• What: Interacting with Maps by dragging in Google Maps.
  • Where:
  • Who: Brian Eggleston & Michael Fischer

Overview of the Interaction Edit

Google Maps was considered a revolutionary website when it was release. However, the website offered no actual new functionality. The basic functionality offered by Google Maps had been offered for several years by sites like MapQuest. What was revolutionary about Google Maps was that it allowed a level of interactivity that hadn't been seen before in a web-based map application. In previous map applications, when a user wanted to see a part of the map that was off-screen, the entire page would need to be reloaded with the new map view. This made the map very frustrating to use. Google Maps offered the user the ability to click on the map and drag it around to see different parts of the map.


An example of how Google Maps dynamically loads images outside the viewable area

Why is this interesting? Edit

Being able to grab and drag elements on a webpage (including images) is not revolutionary. This was done all the time before Google Maps. However, the element that is supposed to be dragged in Google Maps is a map of the World. The file size for this image is huge. If this image were going to be downloaded so that it could be dragged, it would probably take an hour for the page to load. This is what prevented sites before Google Maps from employing the dragging technique on maps.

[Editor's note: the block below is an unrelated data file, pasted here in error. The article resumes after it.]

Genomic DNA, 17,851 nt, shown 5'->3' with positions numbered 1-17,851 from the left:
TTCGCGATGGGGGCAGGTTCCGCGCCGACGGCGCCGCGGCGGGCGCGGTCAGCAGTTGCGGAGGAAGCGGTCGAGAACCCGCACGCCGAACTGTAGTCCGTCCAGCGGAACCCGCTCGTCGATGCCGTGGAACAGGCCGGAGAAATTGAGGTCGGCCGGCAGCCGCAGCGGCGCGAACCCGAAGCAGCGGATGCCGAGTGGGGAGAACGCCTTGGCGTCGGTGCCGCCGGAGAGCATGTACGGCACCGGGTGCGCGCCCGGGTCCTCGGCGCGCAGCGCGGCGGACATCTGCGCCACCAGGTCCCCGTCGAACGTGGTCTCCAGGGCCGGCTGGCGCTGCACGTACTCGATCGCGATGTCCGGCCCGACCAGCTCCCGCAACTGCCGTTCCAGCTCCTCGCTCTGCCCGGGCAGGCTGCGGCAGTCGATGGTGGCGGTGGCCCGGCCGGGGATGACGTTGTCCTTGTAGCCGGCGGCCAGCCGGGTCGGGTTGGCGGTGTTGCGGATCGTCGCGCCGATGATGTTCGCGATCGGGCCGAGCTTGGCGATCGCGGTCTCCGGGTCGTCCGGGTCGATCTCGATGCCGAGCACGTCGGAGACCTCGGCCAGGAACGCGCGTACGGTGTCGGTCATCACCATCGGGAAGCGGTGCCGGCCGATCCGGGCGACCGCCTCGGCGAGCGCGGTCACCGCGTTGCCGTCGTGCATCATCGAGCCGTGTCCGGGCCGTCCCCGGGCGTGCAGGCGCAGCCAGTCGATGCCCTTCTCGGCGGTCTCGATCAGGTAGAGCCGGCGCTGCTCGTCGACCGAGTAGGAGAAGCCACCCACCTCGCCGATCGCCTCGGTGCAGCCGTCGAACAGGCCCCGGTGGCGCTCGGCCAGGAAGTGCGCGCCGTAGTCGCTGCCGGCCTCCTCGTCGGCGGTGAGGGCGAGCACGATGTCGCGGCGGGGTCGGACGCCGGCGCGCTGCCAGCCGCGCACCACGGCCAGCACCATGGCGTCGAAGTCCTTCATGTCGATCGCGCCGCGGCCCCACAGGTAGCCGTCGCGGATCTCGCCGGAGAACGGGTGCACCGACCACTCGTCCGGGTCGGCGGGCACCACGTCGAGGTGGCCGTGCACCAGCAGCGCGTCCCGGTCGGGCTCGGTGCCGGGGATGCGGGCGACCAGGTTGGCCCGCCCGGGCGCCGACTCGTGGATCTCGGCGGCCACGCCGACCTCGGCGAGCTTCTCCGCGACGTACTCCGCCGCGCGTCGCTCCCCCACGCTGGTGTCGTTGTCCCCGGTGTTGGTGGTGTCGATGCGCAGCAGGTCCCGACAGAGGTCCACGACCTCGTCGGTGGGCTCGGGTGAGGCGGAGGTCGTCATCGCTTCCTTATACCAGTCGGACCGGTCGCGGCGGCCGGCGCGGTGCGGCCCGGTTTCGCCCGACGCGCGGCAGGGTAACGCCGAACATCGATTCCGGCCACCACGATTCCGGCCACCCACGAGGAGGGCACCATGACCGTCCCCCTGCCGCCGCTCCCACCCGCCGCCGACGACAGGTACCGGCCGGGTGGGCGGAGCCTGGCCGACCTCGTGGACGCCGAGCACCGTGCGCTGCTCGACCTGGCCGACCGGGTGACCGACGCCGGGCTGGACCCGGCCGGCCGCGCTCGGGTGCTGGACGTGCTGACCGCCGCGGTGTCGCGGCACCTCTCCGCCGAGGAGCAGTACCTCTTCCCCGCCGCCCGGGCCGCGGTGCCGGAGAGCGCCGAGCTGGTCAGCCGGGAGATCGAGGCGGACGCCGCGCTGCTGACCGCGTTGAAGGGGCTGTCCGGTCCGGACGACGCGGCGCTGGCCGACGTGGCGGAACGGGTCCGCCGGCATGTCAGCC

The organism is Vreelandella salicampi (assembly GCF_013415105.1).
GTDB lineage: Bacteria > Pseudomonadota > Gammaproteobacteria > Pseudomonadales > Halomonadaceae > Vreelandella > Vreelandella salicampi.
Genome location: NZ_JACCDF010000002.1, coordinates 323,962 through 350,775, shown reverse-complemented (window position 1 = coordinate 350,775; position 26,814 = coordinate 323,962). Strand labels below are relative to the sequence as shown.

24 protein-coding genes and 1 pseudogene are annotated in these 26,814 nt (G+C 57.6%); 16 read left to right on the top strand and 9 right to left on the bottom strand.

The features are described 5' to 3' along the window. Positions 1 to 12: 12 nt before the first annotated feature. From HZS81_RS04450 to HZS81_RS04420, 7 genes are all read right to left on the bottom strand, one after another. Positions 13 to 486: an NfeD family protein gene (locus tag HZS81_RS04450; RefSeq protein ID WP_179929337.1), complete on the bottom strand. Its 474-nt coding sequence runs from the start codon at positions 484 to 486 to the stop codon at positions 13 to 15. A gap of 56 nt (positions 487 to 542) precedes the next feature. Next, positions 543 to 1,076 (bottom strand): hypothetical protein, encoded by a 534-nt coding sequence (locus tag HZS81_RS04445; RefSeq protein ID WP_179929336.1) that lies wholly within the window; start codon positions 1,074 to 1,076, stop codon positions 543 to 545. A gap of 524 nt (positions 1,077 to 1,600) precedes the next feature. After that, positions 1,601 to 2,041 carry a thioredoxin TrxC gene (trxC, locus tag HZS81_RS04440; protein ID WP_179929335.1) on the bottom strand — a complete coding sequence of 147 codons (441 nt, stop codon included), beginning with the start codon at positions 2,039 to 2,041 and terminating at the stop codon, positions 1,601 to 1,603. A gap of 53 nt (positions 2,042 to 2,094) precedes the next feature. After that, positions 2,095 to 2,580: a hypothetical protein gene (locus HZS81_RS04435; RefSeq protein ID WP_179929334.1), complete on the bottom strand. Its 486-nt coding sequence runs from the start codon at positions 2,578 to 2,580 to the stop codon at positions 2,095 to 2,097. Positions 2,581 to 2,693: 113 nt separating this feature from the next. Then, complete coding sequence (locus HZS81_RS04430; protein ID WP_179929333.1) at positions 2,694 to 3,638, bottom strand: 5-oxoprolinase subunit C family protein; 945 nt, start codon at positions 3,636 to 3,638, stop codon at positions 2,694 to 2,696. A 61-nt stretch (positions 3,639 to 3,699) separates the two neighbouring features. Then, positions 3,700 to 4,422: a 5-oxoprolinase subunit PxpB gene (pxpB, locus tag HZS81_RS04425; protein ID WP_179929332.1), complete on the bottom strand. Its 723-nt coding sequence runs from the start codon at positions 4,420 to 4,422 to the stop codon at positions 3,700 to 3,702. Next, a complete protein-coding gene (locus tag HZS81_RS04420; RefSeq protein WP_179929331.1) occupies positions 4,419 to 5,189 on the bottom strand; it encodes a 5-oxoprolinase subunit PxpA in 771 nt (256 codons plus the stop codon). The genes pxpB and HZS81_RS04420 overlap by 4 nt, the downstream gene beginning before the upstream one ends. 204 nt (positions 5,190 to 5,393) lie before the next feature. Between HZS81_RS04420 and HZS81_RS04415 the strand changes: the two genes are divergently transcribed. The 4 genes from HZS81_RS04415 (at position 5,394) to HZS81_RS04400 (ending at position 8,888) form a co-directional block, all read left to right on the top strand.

How does it work? Edit

One possible solution to this problem would be to create maps that only cover a small area (e.g. a single city). Then, the user could drag around this map, and if they hit the end of the city, they wouldn't be able to drag or scroll any farther, and the page would need to be reloaded. However, Google wanted the user to be able to drag across the entire world, seamlessly.

In order to do this, Google took the approach of only loading the parts of the map that are currently visible to the user. Although this is a fairly simple concept, its implementation is a little less obvious.

In place of a single image tag, the Google Map page creates a div to represent the map. The world map is then divided up into small square tiles (each tile is 256x256 pixels). Each tile has a place where it belongs in this div in order to complete the image, and if all the images were loaded at once, it would look the same as if the world map was loaded as a single image.